Citizen scientist scans ocean off SLO County coast for radioactivity

Local volunteer helps to track the expected arrival of a radioactive plume from Japan by collecting water samples in Pismo Beach

dsneed@thetribunenews.comMay 6, 2014 

In the next few months, traces of a radioactive plume from the 2011 nuclear disaster at Japan’s Fukushima Dai-ichi power plant are expected to arrive on the beaches of California.

Scientists do not expect radiation levels to be high enough in the ocean or in seafood to pose a threat to human health. But San Luis Obispo retiree Milt Carrigan was frustrated by the fact that no government organization was planning to monitor the spread of the plume and its actual radiation levels.

So Carrigan decided to become a citizen scientist. He volunteered with a public campaign being conducted by the Woods Hole Oceanographic Institution in Massachusetts to track the spread of the plume.

“Woods Hole has a stellar reputation,” he said. “So when I heard about their monitoring program I thought, ‘This is it!’ ”

Over the next two years, Carrigan will collect seawater samples three times a year at Ocean Avenue in Pismo Beach. The samples will be mailed to Woods Hole’s Center for Marine and Environmental Radioactivity, where they will be analyzed for cesium-134, a radioactive isotope released from Fukushima.

The samples will help the Woods Hole lab track the radioactive plume as it spreads 5,000 miles across the Pacific Ocean. Carried by the powerful Kuroshio Current, the plume is expected to arrive in Alaska first, spread down the coast of North America and eventually head toward the Hawaiian Islands.

“What we really need is support to sample the same sites multiple times over the next couple of years in order to fully monitor the plume’s arrival and movement over time,” said Ken Buesseler, a senior scientist at Woods Hole and director of its radioactivity center.

Carrigan’s sampling location is one of 31 along the entire route of the plume’s expected spread from Alaska to Costa Rica and Hawaii. The monitoring began early this year.

Carrigan collected his first sample in February and already has the results back from the lab. Other samples will be taken in June and October and will be repeated again next year.

The results from the sample taken at Pismo Beach are consistent with the other samples throughout the monitoring area. No cesium-134 was detected, but small amounts of another isotope, cesium-137, were detected. These cesium-137 traces are left over from nuclear weapons testing conducted in the 1950s and 1960s.

“That means the radionuclide plume from Fukushima has not arrived in San Luis Obispo yet,” Colleen Durkin, a Woods Hole postdoctoral scholar, wrote to Carrigan in an email. “It also means that we have a baseline measurement and will be able to monitor the timing of its arrival.”

The scientists can differentiate Fukushima radiation from other sources, such as the nuclear weapons testing, based on the half life of the different radioactive isotopes. Half life is the rate at which an isotope loses half of its radioactivity.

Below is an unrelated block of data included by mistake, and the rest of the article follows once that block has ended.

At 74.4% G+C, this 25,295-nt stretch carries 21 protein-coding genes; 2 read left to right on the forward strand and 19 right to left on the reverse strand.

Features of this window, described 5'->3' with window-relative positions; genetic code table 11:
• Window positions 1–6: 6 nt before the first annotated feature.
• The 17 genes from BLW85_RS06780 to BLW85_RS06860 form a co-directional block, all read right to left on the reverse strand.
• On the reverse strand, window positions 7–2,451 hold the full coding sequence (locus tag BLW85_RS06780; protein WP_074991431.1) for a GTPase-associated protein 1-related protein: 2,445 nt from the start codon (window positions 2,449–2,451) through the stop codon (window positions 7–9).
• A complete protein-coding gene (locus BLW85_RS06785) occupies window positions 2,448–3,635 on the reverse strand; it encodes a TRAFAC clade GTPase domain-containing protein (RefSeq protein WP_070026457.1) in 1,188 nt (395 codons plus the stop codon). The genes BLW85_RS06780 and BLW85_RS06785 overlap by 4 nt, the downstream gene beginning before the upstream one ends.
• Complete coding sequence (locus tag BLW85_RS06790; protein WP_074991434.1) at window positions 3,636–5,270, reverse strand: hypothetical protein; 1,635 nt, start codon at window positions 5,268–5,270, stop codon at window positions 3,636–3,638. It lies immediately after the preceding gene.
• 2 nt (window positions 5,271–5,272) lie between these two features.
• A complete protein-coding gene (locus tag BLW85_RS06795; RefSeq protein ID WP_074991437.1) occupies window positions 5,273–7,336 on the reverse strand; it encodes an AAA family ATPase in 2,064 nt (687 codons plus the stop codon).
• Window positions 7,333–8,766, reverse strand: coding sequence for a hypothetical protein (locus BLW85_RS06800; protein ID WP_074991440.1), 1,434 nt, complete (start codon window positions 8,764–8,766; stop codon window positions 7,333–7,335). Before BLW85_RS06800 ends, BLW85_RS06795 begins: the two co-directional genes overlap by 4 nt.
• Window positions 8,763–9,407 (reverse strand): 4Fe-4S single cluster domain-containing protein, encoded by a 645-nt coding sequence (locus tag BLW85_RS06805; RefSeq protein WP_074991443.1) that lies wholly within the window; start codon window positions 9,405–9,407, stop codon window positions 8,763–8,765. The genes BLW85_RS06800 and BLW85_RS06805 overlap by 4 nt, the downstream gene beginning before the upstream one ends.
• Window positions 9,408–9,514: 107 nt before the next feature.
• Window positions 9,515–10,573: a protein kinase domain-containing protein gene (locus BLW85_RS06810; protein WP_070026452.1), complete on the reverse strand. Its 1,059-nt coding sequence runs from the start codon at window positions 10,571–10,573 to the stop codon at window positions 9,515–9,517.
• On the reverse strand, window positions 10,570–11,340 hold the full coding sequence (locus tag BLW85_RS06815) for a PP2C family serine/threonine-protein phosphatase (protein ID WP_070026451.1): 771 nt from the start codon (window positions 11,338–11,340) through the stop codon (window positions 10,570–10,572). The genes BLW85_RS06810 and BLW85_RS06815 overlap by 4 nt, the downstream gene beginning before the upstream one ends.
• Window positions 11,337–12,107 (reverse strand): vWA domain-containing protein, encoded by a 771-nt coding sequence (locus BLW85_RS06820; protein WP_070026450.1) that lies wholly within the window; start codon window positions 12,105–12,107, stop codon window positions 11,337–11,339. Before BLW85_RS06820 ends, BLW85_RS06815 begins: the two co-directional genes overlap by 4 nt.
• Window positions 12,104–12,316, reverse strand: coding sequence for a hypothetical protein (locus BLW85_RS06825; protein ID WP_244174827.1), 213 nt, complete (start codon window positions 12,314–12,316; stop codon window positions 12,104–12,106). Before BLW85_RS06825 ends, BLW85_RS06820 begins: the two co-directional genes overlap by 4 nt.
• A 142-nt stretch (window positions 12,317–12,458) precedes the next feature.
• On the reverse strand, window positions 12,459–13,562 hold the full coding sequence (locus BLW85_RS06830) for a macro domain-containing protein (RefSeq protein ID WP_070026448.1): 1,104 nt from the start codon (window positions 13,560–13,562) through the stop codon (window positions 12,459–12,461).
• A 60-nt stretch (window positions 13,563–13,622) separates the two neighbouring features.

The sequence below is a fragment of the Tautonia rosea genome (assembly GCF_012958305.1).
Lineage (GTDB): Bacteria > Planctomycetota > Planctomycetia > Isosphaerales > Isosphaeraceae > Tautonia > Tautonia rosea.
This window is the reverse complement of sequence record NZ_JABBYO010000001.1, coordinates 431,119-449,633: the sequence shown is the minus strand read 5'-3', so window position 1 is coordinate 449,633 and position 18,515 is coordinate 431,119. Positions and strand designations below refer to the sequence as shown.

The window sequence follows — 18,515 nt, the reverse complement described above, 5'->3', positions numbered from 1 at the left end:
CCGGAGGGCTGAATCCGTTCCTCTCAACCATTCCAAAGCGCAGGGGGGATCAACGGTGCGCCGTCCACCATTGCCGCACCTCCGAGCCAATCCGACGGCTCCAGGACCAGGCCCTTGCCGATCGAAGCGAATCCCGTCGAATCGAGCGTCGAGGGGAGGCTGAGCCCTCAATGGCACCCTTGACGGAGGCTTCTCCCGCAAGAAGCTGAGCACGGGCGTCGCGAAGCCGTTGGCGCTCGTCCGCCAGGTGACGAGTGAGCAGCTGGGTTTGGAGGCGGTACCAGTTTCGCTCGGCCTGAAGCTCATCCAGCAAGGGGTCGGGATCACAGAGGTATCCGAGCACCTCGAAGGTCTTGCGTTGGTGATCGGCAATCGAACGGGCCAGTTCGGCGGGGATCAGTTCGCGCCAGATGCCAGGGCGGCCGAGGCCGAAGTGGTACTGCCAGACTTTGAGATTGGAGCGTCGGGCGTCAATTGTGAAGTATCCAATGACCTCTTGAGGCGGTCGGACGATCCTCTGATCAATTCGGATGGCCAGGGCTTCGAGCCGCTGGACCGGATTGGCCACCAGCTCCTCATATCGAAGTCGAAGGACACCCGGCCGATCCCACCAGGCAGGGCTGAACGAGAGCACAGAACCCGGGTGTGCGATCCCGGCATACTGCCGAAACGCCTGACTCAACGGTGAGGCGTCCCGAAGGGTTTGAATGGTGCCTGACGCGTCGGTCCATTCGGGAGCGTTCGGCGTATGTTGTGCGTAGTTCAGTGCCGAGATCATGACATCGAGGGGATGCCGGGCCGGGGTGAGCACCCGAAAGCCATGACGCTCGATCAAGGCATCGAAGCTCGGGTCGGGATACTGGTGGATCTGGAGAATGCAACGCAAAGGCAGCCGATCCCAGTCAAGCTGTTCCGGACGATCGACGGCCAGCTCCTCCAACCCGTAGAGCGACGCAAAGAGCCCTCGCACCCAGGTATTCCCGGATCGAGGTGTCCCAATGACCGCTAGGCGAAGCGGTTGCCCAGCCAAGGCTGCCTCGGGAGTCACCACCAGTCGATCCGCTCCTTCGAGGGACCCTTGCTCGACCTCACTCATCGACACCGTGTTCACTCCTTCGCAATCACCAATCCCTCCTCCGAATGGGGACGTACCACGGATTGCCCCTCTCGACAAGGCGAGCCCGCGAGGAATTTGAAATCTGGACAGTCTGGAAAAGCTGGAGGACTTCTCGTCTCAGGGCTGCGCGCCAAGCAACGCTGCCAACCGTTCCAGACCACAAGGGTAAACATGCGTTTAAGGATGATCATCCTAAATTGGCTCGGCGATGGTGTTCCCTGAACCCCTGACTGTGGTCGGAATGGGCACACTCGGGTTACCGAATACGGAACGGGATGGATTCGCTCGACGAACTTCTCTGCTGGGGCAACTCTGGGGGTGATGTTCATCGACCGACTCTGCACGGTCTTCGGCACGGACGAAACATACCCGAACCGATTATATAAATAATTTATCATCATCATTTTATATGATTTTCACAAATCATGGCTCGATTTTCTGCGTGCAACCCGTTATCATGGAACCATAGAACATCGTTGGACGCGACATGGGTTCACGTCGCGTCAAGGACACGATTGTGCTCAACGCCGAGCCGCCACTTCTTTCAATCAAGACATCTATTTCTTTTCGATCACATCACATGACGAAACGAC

Cesium-137 has a half life of 30 years, while cesium-134 has a much shorter two-year half life. Based on this, the Woods Hole scientists can “fingerprint” the contamination from Fukushima and estimate how much was released into the Pacific Ocean.

Carrigan proposed several locations along the San Luis Obispo coast where samples could be taken. Buesseler chose Pismo Beach because it has the most exposure to currents carrying the radiation and will provide the most data.

The process of collecting the sample is simple, Carrigan said.

The ocean lab sends him a sampling kit that consists of a 5-gallon water jug to hold the sample, and packaging and postage to mail it back to the lab. Filling the jug consists of wading knee-deep into the surf and filling it with ocean water.

“I have to make sure the sample collecting procedure is consistent each time, including doing the collecting at the same time of day,” Carrigan said.

In addition to conducting the sampling, Carrigan is responsible for raising the funds to pay for his participation in the study. It costs $550 to collect, ship and process each sample.

That means the total cost for Carrigan’s two-year involvement in the project is $3,300. He has already raised $2,285 from 18 individuals and groups but is asking for donations from the public to fill the gap.

Donations can be made at the monitoring program’s website at www.ourradioactiveocean.org.

Results of the monitoring can also be found there.

Much of that support has come from members of the antinuclear group San Luis Obispo Mothers for Peace. The group investigated Carrigan and the monitoring program and became enthusiastic supporters, spokeswoman Jane Swanson said.

“Milt understands statistics and the political process,” she said. “He’s absolutely wonderful.”

Carrigan said he decided to get involved in the monitoring program because he was living in Rome and working for the United Nations during the 1986 nuclear disaster in Chernobyl, Ukraine. He saw firsthand the importance of the public being knowledgeable about the danger of nuclear accidents.

“There was a lack of understanding that added to the general anxiety,” he said.

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